How do I get a Pay Rise?

May 25, 2011Posted by alex

Sometimes when you’re working your butt off, you may feel undervalued in terms of your remuneration. This doesn’t necessarily mean it’s time to send your CV out for a new job.

If you haven’t spoken to your boss about your salary in a career review or conversation in the last 6 months, it’s worthwhile bringing it to their attention that you’re not happy with salary. Chances are, they don’t want you to leave them, so if your expectations for a revised salary are reasonable they will probably give it to you. At the end of the day, having staff leave is a costly exercise for a number of reasons, so employers try to avoid employees leaving.
Know what you want.

Before approaching your manager about remuneration, make sure you get a fairly accurate idea of what the market is paying someone of your background. You can do this by speaking to friends in similar roles, looking at salary surveys online (though these are often outdated, vague or simply based on anecdote) or contact a recruitment consultant who specialises in your area.

How do I bring up the topic of salary?

Ask your boss to schedule a time to meet with them. Salaries can’t be discussed in an open work environment, so you need to schedule a confidential meeting with your manager. Be frank with them. Tell your manager that you feel undervalued in terms of your salary, whether it be because of your contribution to the company or your salary falling behind market trends.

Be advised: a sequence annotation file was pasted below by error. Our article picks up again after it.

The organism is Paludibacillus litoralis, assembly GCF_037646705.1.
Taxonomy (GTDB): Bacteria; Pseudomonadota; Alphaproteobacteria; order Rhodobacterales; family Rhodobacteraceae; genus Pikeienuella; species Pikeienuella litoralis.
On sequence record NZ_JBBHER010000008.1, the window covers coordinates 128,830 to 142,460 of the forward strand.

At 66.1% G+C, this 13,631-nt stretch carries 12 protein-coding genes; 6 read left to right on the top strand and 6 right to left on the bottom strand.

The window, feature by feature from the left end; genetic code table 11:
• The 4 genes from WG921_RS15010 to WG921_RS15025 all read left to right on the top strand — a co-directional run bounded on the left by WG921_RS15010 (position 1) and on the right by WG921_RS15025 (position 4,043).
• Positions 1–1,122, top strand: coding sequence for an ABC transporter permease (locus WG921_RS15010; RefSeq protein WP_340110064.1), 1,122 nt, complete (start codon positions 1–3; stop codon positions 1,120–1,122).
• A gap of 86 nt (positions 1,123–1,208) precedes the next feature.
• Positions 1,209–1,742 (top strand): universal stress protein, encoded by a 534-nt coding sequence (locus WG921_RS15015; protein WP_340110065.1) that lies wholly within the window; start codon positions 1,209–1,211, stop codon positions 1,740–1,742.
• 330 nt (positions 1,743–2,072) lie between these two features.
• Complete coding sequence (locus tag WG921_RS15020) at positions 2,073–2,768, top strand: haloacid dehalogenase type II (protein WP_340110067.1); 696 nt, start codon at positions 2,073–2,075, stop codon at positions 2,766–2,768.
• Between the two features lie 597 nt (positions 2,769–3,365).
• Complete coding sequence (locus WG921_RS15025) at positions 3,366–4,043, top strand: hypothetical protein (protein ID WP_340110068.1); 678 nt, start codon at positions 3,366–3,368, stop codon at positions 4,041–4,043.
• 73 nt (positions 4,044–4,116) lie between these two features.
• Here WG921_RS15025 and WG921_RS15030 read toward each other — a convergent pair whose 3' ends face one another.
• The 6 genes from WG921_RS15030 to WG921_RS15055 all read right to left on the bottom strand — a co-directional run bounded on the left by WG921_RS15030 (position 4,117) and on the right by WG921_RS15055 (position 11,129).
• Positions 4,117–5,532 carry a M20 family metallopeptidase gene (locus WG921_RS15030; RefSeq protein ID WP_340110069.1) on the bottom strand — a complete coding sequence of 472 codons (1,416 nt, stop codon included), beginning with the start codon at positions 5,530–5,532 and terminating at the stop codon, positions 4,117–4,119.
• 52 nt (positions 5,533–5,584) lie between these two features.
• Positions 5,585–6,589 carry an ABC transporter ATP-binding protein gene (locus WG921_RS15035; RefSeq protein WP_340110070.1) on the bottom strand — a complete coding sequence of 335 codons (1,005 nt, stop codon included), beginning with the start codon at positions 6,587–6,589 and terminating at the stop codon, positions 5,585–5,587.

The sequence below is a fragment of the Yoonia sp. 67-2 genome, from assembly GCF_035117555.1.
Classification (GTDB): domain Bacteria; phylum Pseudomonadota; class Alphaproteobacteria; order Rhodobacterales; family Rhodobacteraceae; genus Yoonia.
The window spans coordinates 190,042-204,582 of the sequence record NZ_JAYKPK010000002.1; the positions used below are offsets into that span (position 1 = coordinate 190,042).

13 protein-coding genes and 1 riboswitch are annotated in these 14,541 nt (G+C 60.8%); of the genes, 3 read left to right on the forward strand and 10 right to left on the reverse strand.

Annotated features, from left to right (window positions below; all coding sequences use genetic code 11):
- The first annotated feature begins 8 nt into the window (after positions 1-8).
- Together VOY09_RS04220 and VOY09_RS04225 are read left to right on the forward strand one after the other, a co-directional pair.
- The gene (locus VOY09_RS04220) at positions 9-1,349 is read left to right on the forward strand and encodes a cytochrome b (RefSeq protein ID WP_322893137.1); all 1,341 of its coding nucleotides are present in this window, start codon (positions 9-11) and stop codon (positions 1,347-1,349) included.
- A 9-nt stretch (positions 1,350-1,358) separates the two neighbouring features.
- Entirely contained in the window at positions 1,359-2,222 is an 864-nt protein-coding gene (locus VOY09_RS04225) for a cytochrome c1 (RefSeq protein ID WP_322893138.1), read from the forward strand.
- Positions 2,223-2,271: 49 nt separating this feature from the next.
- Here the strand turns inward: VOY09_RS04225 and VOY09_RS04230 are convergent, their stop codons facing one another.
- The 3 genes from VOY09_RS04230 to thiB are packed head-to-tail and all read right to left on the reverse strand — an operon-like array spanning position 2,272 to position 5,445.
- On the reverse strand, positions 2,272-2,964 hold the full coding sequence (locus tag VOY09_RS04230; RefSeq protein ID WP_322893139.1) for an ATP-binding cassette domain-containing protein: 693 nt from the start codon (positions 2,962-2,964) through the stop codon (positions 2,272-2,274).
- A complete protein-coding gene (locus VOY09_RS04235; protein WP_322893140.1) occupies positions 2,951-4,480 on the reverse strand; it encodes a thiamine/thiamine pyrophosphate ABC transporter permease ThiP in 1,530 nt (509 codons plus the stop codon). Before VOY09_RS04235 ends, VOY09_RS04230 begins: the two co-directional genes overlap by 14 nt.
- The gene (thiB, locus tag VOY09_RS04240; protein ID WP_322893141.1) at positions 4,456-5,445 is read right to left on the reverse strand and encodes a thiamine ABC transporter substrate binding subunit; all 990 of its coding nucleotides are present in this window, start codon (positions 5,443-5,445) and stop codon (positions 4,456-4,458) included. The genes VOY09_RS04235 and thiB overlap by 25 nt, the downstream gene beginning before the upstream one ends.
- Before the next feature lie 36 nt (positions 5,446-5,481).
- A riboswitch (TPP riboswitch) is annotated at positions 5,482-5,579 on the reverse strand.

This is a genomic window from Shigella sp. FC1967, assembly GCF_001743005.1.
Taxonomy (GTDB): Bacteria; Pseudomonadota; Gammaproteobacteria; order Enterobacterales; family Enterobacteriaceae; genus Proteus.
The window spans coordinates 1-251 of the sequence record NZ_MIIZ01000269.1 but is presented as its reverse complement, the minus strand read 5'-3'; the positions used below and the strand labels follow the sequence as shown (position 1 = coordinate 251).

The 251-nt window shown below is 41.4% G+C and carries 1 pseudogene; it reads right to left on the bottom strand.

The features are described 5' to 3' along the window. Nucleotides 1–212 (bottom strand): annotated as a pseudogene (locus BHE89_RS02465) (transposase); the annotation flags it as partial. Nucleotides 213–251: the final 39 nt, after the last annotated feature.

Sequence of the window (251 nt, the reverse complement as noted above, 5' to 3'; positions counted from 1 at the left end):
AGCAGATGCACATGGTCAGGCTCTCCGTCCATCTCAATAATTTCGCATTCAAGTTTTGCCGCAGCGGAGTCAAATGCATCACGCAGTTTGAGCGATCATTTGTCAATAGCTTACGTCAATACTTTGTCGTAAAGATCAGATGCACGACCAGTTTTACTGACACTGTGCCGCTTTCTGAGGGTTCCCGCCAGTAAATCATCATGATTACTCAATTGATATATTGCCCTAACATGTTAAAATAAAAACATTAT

Tell them what would keep you happy

There’s no point being coy with your salary. Tell your manager what you think is a fair salary for your role. If you’re on a completely different wavelength to your manager, you’ll soon find out.

If you don’t get the pay rise you were expecting, it’s for one of two reasons:

  1. It’s unreasonable as the increase doesn’t accurately reflect your role & contribution to the company or market trends
  2. The company can’t afford to give you a payrise or they feel you’re asking too much

What can you do?

If you’re happy with your new salary, great! If not, sit tight and stick with it, or perhaps it’s time to move on.